The government is implementing measures to respond to state-owned Chinese media’s threats against Taiwanese independence advocates, a national security official said on Friday.
The Chinese-language Ta Kung Pao — a Hong Kong-based newspaper run by the Chinese government through the Hong Kong Liaison Office — on Nov. 15 reported that the Chinese Communist Party (CCP) was compiling “a list of stubborn Taiwanese separatists and will severely punish them in accordance with [China’s] Anti-Secession Law and hold them accountable for their actions for the rest of their lives.”
The Chinese-language People’s Daily Overseas Edition on Nov. 19 reported that Premier Su Tseng-chang (蘇貞昌) “is guilty of monstrous crimes and he will not escape the judgement of history.”
The reports were an attempt by the CCP to intimidate Democratic Progressive Party (DPP) supporters, the party’s financial backers and President Tsai Ing-wen (蔡英文), a source said.
China was likely attempting to distract the world from problems with its economy and internal administration, the source said, adding that the same motivation was likely behind a China Central Television program claiming that Chinese authorities had captured “Taiwanese spies.”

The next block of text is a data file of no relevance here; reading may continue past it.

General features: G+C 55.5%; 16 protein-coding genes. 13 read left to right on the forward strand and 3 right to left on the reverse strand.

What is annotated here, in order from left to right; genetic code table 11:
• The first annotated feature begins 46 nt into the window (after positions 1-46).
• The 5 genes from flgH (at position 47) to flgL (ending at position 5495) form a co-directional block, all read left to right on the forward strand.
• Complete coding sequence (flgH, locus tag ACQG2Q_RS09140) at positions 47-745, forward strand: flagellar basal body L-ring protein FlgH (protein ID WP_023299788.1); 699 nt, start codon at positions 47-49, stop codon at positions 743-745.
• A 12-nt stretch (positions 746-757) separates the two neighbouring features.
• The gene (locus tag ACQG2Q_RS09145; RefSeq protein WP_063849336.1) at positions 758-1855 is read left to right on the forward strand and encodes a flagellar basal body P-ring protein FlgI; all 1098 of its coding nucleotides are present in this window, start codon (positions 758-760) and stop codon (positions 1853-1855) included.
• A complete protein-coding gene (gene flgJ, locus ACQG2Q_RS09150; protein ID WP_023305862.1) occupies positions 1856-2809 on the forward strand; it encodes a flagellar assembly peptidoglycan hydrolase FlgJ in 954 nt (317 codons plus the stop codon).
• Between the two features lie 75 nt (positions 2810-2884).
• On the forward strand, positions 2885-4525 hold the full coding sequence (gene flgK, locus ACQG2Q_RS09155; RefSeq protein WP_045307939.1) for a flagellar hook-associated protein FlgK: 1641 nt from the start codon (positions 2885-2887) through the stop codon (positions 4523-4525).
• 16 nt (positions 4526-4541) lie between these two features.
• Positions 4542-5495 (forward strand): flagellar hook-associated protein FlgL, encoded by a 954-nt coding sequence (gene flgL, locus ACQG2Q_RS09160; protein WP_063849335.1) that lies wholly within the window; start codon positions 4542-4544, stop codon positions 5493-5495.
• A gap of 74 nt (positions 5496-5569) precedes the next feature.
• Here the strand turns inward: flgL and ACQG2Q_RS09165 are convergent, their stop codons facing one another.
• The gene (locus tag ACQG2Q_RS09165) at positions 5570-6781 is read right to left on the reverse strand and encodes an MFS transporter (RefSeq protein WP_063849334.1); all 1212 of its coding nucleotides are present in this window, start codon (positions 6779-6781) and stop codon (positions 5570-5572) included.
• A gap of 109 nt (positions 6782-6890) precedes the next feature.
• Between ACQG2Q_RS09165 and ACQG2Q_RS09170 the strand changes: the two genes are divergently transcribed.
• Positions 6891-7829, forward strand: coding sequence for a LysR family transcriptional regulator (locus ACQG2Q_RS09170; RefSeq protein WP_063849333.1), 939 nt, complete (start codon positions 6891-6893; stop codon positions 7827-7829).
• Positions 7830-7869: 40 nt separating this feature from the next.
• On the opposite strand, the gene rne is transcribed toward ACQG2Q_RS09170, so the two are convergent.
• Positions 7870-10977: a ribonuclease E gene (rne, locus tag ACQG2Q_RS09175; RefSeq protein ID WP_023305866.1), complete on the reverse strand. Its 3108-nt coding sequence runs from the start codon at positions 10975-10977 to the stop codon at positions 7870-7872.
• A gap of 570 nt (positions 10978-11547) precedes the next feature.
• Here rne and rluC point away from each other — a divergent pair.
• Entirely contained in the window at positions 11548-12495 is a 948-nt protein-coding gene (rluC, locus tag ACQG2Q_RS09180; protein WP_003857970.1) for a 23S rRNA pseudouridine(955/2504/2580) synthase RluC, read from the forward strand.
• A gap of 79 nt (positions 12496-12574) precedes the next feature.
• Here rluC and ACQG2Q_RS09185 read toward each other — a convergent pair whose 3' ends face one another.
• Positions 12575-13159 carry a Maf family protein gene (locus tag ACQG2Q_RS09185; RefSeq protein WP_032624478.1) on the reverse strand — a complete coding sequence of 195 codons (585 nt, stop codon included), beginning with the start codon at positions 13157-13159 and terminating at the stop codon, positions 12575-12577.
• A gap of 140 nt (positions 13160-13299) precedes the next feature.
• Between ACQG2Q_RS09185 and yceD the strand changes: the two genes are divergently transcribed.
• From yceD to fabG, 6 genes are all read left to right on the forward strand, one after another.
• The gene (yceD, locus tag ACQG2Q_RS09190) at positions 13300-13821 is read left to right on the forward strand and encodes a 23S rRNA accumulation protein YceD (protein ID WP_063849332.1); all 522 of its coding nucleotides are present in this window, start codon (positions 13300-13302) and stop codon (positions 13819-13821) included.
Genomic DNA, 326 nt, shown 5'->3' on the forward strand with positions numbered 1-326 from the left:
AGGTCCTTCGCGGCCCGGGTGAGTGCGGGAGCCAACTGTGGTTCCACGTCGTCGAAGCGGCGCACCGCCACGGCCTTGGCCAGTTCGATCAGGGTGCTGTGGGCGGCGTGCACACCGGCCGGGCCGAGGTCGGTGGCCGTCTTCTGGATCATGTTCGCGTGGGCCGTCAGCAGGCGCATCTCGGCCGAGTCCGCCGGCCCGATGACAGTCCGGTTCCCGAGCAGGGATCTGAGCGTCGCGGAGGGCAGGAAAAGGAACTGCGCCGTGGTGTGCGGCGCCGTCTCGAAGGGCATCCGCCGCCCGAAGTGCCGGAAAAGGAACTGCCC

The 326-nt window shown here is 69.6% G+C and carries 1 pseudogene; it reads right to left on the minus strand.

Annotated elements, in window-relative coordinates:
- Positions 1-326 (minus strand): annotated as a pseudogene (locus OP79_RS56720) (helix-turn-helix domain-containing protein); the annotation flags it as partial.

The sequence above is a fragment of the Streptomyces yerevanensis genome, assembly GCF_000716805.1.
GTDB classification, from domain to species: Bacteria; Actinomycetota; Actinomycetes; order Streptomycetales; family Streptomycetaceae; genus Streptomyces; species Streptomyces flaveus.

Responding to the People’s Daily report — as well as a Global Times article that called him a “first-rate war criminal” — Su on Friday said that the accusations partly stemmed from his policy on mask exports.
Su added that he was “not concerned and not afraid, because my focus is on protecting the health of Taiwanese.”
A rumor — believed to have originated in China — that missing pilot Colonel Chiang Cheng-chih (蔣正志) defected to the People’s Republic of China is also evidence of Beijing’s attempts to destabilize Taiwanese society and politics, the source said.
On Nov. 20, the Ministry of National Defense disputed the defection claim.
There are no plans for a Cabinet reshuffle, Tsai said on Wednesday last week, adding that she hoped Su would continue as premier.
While most of the planned response measures to misinformation and intimidating comments in Chinese media remain confidential, the first step would be to publicly expose and refute the reports, and highlight the Tsai administration’s achievements, the source said.
“Taiwanese economic performance has been good under Su, and there are no plans to replace him,” the source added.
A series of discussions on the legacy of martial law and authoritarianism are to be held at the Taipei International Book Exhibition this month, featuring findings and analysis by the Transitional Justice Commission. The commission and publisher Book Republic organized the series, entitled “Escaping the Nation’s Labyrinth of Memory: What Authoritarian Symbols and Records Can Tell Us,” to help people navigate narratives through textual analysis and comparisons with other nations. The four-day series is to begin on Thursday next week with a discussion between commission Chairwoman Yang Tsui (楊翠), Polish-language translator Lin Wei-yun (林蔚昀), and Polish author and artist Pawel Gorecki comparing
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